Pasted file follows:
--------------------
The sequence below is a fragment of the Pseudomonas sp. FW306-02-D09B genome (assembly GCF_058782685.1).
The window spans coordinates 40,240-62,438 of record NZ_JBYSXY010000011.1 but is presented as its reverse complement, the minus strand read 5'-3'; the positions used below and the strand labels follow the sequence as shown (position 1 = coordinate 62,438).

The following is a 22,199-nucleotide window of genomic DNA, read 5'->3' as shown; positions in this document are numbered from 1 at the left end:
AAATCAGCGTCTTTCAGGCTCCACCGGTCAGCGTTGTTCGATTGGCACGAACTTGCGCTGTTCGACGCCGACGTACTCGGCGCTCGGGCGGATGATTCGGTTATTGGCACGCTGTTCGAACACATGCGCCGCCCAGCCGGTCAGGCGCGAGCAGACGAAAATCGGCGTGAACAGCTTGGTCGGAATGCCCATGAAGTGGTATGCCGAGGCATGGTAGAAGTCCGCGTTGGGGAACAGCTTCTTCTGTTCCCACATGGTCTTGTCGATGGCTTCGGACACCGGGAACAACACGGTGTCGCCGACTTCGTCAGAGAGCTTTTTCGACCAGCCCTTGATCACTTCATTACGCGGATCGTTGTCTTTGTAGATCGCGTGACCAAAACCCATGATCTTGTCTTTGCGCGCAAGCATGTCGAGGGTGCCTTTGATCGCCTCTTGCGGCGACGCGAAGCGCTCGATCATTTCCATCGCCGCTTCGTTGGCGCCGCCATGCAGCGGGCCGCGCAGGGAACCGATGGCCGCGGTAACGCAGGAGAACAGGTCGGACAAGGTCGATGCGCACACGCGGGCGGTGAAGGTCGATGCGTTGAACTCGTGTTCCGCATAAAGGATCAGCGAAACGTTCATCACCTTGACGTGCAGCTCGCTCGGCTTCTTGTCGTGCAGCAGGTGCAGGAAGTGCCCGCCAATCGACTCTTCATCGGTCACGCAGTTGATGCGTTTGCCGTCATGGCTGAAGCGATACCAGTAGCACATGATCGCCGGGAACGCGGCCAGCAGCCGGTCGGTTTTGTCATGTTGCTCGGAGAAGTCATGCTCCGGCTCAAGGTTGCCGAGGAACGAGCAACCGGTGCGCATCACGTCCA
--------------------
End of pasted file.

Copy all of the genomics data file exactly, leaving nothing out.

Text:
The sequence below is a fragment of the Pseudomonas sp. FW306-02-D09B genome (assembly GCF_058782685.1).
The window spans coordinates 40,240-62,438 of record NZ_JBYSXY010000011.1 but is presented as its reverse complement, the minus strand read 5'-3'; the positions used below and the strand labels follow the sequence as shown (position 1 = coordinate 62,438).

The following is a 22,199-nucleotide window of genomic DNA, read 5'->3' as shown; positions in this document are numbered from 1 at the left end:
AAATCAGCGTCTTTCAGGCTCCACCGGTCAGCGTTGTTCGATTGGCACGAACTTGCGCTGTTCGACGCCGACGTACTCGGCGCTCGGGCGGATGATTCGGTTATTGGCACGCTGTTCGAACACATGCGCCGCCCAGCCGGTCAGGCGCGAGCAGACGAAAATCGGCGTGAACAGCTTGGTCGGAATGCCCATGAAGTGGTATGCCGAGGCATGGTAGAAGTCCGCGTTGGGGAACAGCTTCTTCTGTTCCCACATGGTCTTGTCGATGGCTTCGGACACCGGGAACAACACGGTGTCGCCGACTTCGTCAGAGAGCTTTTTCGACCAGCCCTTGATCACTTCATTACGCGGATCGTTGTCTTTGTAGATCGCGTGACCAAAACCCATGATCTTGTCTTTGCGCGCAAGCATGTCGAGGGTGCCTTTGATCGCCTCTTGCGGCGACGCGAAGCGCTCGATCATTTCCATCGCCGCTTCGTTGGCGCCGCCATGCAGCGGGCCGCGCAGGGAACCGATGGCCGCGGTAACGCAGGAGAACAGGTCGGACAAGGTCGATGCGCACACGCGGGCGGTGAAGGTCGATGCGTTGAACTCGTGTTCCGCATAAAGGATCAGCGAAACGTTCATCACCTTGACGTGCAGCTCGCTCGGCTTCTTGTCGTGCAGCAGGTGCAGGAAGTGCCCGCCAATCGACTCTTCATCGGTCACGCAGTTGATGCGTTTGCCGTCATGGCTGAAGCGATACCAGTAGCACATGATCGCCGGGAACGCGGCCAGCAGCCGGTCGGTTTTGTCATGTTGCTCGGAGAAGTCATGCTCCGGCTCAAGGTTGCCGAGGAACGAGCAACCGGTGCGCATCACGTCCA